N2 - The safety and efficacy of 7.5% sodium chloride in 6% dextran 70 (HSD) in posttraumatic hypotension was evaluated in Houston, Denver, and Milwaukee. Multicentered, blinded, prospective randomized studies were developed comparing 250 mL of HSD versus 250 mL of normal crystalloid solution administered before routine prehospital and emergency center resuscitation. During a 13-month period, 422 patients were enrolled, 211 of whom subsequently underwent operative procedures. Three hundred fifty-nine patients met criteria for efficacy analysis, 51% of whom were in the HSD group. Seventy-two per cent of all patients were victims of penetrating trauma. The mean injury severity score (19), Trauma Score plus Injury Severity Score (TRISS) probability of survival, revised trauma scores (5.9), age, ambulance times, preinfusion blood pressure, and etiology distribution were identical between groups. The total amount of fluid administered, white blood cell count, arterial blood gases, potassium, or bicarbonate also were identical between groups. The HSD group had an improved blood pressure (p = 0.024). Hematocrit, sodium chloride, and osmolality levels were significantly elevated in the Emergency Center. Although no difference in overall survival was demonstrated, the HSD group requiring surgery did have a better survival (p = 0.02), with some variance among centers. The HSD group had fewer complications that the standard treatment group (7 versus 24). A greater incidence of adult respiratory distress syndrome, renal failure, and coagulopathy occurred in the standard treatment group. No anaphylactoid nor Dextran-related coagulopathies occurred in the HSD group. Although this trial demonstrated trends supportive of HSD in hypotensive hemorrhagic shock patients requiring surgery, a larger sample size will be required to establish which subgroups of trauma patients might maximally benefit from the prehospital use of a small volume of hyperosmolar solution. This study demonstrates the safety of administering 250 mL 7.5% HDS to this group of patients.

AB - The safety and efficacy of 7.5% sodium chloride in 6% dextran 70 (HSD) in posttraumatic hypotension was evaluated in Houston, Denver, and Milwaukee. Multicentered, blinded, prospective randomized studies were developed comparing 250 mL of HSD versus 250 mL of normal crystalloid solution administered before routine prehospital and emergency center resuscitation. During a 13-month period, 422 patients were enrolled, 211 of whom subsequently underwent operative procedures. Three hundred fifty-nine patients met criteria for efficacy analysis, 51% of whom were in the HSD group. Seventy-two per cent of all patients were victims of penetrating trauma. The mean injury severity score (19), Trauma Score plus Injury Severity Score (TRISS) probability of survival, revised trauma scores (5.9), age, ambulance times, preinfusion blood pressure, and etiology distribution were identical between groups. The total amount of fluid administered, white blood cell count, arterial blood gases, potassium, or bicarbonate also were identical between groups. The HSD group had an improved blood pressure (p = 0.024). Hematocrit, sodium chloride, and osmolality levels were significantly elevated in the Emergency Center. Although no difference in overall survival was demonstrated, the HSD group requiring surgery did have a better survival (p = 0.02), with some variance among centers. The HSD group had fewer complications that the standard treatment group (7 versus 24). A greater incidence of adult respiratory distress syndrome, renal failure, and coagulopathy occurred in the standard treatment group. No anaphylactoid nor Dextran-related coagulopathies occurred in the HSD group. Although this trial demonstrated trends supportive of HSD in hypotensive hemorrhagic shock patients requiring surgery, a larger sample size will be required to establish which subgroups of trauma patients might maximally benefit from the prehospital use of a small volume of hyperosmolar solution. This study demonstrates the safety of administering 250 mL 7.5% HDS to this group of patients.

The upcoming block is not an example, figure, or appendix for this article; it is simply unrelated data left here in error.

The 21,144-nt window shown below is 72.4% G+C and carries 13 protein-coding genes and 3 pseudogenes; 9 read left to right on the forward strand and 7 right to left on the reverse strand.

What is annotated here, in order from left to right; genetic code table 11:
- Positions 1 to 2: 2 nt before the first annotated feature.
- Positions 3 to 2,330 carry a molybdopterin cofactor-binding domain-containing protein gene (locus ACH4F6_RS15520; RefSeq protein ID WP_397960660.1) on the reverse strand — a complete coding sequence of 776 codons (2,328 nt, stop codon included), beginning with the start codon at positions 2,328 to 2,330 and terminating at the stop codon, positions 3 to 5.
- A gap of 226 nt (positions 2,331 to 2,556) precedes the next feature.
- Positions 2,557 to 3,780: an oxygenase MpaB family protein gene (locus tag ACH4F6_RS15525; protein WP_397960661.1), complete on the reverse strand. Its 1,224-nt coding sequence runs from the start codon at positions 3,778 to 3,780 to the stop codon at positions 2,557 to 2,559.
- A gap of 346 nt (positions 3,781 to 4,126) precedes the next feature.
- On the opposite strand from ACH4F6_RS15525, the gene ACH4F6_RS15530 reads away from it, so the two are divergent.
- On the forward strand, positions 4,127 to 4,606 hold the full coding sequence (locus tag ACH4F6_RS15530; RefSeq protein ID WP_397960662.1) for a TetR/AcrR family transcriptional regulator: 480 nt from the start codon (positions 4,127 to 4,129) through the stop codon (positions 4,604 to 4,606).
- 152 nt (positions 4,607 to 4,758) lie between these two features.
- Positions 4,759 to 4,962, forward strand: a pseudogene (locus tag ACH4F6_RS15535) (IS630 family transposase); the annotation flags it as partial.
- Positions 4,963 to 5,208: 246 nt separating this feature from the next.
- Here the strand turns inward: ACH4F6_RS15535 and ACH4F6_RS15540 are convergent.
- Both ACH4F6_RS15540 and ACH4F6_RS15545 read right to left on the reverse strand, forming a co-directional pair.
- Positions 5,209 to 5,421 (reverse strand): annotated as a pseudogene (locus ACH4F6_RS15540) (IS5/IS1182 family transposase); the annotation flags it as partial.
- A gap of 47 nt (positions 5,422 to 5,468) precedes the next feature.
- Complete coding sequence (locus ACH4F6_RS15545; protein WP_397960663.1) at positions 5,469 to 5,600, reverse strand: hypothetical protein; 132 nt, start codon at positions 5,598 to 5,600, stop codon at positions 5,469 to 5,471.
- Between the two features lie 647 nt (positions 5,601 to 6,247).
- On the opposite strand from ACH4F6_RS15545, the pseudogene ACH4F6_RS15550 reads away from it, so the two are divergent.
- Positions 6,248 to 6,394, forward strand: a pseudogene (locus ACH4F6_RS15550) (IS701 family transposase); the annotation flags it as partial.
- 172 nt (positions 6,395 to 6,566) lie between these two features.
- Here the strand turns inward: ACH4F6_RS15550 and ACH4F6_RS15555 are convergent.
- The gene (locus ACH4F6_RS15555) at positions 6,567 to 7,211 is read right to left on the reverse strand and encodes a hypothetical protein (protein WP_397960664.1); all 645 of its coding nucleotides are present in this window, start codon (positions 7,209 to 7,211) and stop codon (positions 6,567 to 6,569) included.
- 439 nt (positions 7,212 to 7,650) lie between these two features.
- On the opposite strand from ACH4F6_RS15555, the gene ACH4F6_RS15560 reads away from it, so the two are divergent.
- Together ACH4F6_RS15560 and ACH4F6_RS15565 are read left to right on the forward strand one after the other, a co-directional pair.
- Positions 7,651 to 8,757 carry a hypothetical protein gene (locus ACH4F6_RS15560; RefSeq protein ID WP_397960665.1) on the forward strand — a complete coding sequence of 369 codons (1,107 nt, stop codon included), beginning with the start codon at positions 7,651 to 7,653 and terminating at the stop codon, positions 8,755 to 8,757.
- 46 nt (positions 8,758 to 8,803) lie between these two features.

UR - http://www.scopus.com/inward/record.url?scp=0025910829&partnerID=8YFLogxK

UR - http://www.scopus.com/inward/citedby.url?scp=0025910829&partnerID=8YFLogxK

M3 - Article

C2 - 1708984

AN - SCOPUS:0025910829

VL - 213

SP - 482

EP - 491

JO - Annals of Surgery

JF - Annals of Surgery

SN - 0003-4932

IS - 5

ER -